Rachel Libeskind: The Day The Father Died

Monday, October 30, 2017


The Day The Father Died, 2017

KHORASHEH + GRUNERT is pleased to present The Day The Father Died, an installation and performance by artist rachel libeskind. The exhibition features video works, sound, poetry, sculptural elements, works on paper and paintings, all made in conjunction for the world premiere of The Day The Father Died, Libeskind’s most recent performance piece. The opening reception will take place on Wednesday, November 29th at 524 West 19th Street, from 6:30-8:30pm. The performance will begin promptly at 7:30pm. The exhibition will be on view through December 3rd. This marks Libeskind’s first exhibition at KHORASHEH + GRUNERT.

Rachel Libeskind’s The Day the Father Died dissects the death of the murderous Dictator and enigmatic 20th century Icon, Stalin. The trajectory of the performance is focused on the day that Stalin died in 1953 and the subsequent funereal ritual that engulfed the entire USSR; however, in essence, Libeskind comments on the infantilization of society under an authoritarian father-leader paradigm as seen with Stalin, Mao, Hitler, Tito, and others. Part re-enactment, part homage, at times critical yet humorous, the work is foremost autobiographical in nature. Libeskind owes her own existence to Stalin — her grandparents met in 1941 at a Gulag in what is now Kyzyl-Kiya. Both Polish Jews who escaped to Russia after the Nazi invasion of 1939, the artist’s ancestors were individually arrested and thrown into work camps. As the war progressed, they were moved further and further east. Years later, in Soviet Poland, Libeskind's father recalled the confusing day of Stalin's death — mired in loud sobs and whispered jubilations that the Vozdh had finally died. "And you have sent a black snowstorm over Moscow”….

“The myth of my Grandmother's rebellion against tyranny (Russian, Autocratic, Male) is a golden seed planted inside my mind that has grown branches which now extend how into the world. Jewish Whores make good agitators.” — Rachel Libeskind This confusion lasts until today, where factories that once printed hundreds of millions of Stalin's state portrait until 1990, have now resurrected the old printing machines, refilled their ink, and rigorously return to the deification of Josef Vissarionovich Stalin aka Zoso, the poet, the revolutionary, the killer, the father, the obsessive doodler, born Ioseb Jughashvili. Not only is Russia experiencing their own Stalin revival (amid a total revision of the facts that frame their history), but in light of the greater socio-political climate of our time, these issues resurface once more. Conceived in dialogue, the exhibition features a series of large format paintings that expands the artists unique combination of historicist appropriation and improvisational re-arranging. Using a variety of methods to work on canvas, Libeskind combines imagery and poetry, while utilizing a direct performative action and playful irreverence in process and application of image, text, paint, and ink on canvas. The two accompanying video works in the exhibition are whimsical narratives that combine the familiar with the unfamiliar, as Libeskind assembles, discovers, recycles, and re-invents various found footage together with her own sound collage.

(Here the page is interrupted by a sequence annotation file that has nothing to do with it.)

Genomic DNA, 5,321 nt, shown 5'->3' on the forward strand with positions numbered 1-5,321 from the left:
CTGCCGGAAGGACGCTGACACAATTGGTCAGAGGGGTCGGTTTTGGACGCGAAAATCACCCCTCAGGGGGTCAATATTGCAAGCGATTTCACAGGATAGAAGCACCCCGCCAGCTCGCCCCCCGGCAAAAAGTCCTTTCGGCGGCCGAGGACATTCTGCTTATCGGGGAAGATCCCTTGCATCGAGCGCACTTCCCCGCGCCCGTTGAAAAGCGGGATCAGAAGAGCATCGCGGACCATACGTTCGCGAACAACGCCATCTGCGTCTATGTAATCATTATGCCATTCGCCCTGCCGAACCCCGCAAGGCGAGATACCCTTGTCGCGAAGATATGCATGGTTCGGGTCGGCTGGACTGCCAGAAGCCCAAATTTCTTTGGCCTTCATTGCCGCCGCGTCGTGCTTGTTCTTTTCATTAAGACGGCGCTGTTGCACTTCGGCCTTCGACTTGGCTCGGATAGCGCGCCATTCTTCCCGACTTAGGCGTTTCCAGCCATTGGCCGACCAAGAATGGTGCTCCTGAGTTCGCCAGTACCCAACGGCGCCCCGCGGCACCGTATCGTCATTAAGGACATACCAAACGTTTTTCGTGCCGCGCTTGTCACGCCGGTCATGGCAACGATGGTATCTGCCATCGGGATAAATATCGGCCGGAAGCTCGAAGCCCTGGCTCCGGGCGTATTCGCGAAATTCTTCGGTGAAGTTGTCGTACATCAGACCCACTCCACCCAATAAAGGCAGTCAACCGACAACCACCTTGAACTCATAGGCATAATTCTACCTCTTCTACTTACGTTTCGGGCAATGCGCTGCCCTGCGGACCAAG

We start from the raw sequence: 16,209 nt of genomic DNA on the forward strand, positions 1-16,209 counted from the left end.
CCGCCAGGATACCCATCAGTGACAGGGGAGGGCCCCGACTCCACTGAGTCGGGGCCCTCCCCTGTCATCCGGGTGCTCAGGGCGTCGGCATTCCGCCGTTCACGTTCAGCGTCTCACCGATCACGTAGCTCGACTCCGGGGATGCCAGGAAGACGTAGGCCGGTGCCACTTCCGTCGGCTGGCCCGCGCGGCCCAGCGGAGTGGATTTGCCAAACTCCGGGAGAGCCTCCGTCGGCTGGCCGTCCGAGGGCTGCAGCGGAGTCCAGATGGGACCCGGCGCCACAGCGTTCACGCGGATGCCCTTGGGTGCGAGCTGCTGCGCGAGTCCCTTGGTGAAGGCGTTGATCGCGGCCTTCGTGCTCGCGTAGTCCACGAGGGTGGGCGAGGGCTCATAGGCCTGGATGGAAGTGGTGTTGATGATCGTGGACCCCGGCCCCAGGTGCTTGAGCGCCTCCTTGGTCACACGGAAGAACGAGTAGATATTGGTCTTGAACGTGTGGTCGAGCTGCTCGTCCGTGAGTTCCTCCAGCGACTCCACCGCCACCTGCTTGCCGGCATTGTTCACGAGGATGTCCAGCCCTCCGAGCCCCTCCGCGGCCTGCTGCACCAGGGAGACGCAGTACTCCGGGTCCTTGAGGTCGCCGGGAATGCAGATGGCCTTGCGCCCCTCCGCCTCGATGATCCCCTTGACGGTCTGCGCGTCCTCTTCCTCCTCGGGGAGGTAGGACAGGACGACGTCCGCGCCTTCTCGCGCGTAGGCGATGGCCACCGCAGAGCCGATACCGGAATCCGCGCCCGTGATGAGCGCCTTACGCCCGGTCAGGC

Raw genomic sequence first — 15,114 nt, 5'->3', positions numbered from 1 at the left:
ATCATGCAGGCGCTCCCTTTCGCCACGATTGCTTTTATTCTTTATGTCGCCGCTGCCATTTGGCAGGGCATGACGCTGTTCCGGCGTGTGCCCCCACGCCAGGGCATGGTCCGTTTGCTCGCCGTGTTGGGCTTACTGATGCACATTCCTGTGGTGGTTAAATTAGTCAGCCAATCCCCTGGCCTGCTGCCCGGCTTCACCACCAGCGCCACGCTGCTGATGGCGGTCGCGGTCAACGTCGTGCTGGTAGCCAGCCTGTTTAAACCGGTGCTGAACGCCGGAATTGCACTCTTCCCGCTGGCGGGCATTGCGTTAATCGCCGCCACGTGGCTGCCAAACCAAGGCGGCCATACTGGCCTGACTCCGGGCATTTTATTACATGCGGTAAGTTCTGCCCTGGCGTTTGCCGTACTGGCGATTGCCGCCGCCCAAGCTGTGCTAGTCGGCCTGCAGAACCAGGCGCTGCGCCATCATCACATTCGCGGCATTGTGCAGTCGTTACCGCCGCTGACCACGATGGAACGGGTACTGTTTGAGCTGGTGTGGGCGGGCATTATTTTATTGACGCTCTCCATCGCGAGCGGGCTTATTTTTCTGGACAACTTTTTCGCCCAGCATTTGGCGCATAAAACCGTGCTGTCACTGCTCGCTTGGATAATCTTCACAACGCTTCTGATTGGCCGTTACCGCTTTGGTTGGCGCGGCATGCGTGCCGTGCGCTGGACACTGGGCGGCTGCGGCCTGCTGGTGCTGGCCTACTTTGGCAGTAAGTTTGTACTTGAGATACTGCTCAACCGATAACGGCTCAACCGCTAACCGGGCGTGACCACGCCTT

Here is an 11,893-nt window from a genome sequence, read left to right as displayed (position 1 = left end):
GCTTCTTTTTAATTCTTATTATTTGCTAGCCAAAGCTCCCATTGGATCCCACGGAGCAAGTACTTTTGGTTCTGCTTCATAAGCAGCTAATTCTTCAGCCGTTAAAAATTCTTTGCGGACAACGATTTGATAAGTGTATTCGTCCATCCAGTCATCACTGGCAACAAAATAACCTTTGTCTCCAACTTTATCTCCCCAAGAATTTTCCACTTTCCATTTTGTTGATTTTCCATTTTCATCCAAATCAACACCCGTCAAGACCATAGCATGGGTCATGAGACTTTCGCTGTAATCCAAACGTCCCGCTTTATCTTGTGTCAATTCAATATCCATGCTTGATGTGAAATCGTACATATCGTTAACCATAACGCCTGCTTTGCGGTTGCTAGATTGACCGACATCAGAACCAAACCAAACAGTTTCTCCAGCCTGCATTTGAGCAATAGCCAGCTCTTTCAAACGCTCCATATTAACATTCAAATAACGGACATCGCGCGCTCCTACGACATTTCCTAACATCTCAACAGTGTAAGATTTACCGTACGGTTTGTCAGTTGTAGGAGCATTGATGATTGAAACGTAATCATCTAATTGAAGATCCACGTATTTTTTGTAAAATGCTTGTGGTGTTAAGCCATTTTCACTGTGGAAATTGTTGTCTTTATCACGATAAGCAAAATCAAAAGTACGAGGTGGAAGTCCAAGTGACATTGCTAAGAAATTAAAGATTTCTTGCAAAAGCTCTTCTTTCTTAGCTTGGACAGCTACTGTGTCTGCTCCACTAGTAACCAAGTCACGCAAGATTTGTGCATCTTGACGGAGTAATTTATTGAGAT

The Day the Father Died explores the ambivalent and ambiguous relationship between authority and social reality. It frames this moment in history from a femme perspective, from the soul of children who have been conditioned to see Stalin as their father, creator — the man who keeps their mother Russia contented. Together, Libeskind’s performance and new body of work navigate the problem of sustaining a critical moment of aesthetic experience without legitimizing dictatorship, mass culture, mass production — or its supposed opposite. The common medium throughout is ambivalence.

rachel libeskind is a Brooklyn-based artist, born in Milan and raised in Berlin, Germany. She holds a B.A. with honors from Harvard University. Libeskind has shown her work in exhibitions in Paris, London, Milan, Rome, Warsaw, Vilnius, Miami and New York among other cities internationally. She is a multi-disciplinary artist, often merging her installation and performance with her studio practice. Libeskind’s work is characterized by a unique combination of historicist appropriation and improvisational arranging. Her work deals with issues of identity, the transmutations of past histories and the collection and curation of images and objects.

KHORASHEH + GRUNERT is a curatorial platform by curator Mitra Khorasheh within Tanja Grunert Gallery that materializes from time to time at 524 West 19th Street, NY, and beyond. The project will be programmed by Khorasheh, whose curatorial work focuses on site-specific and performative practices, with an emphasis on the body in performance, painting and other time-based media.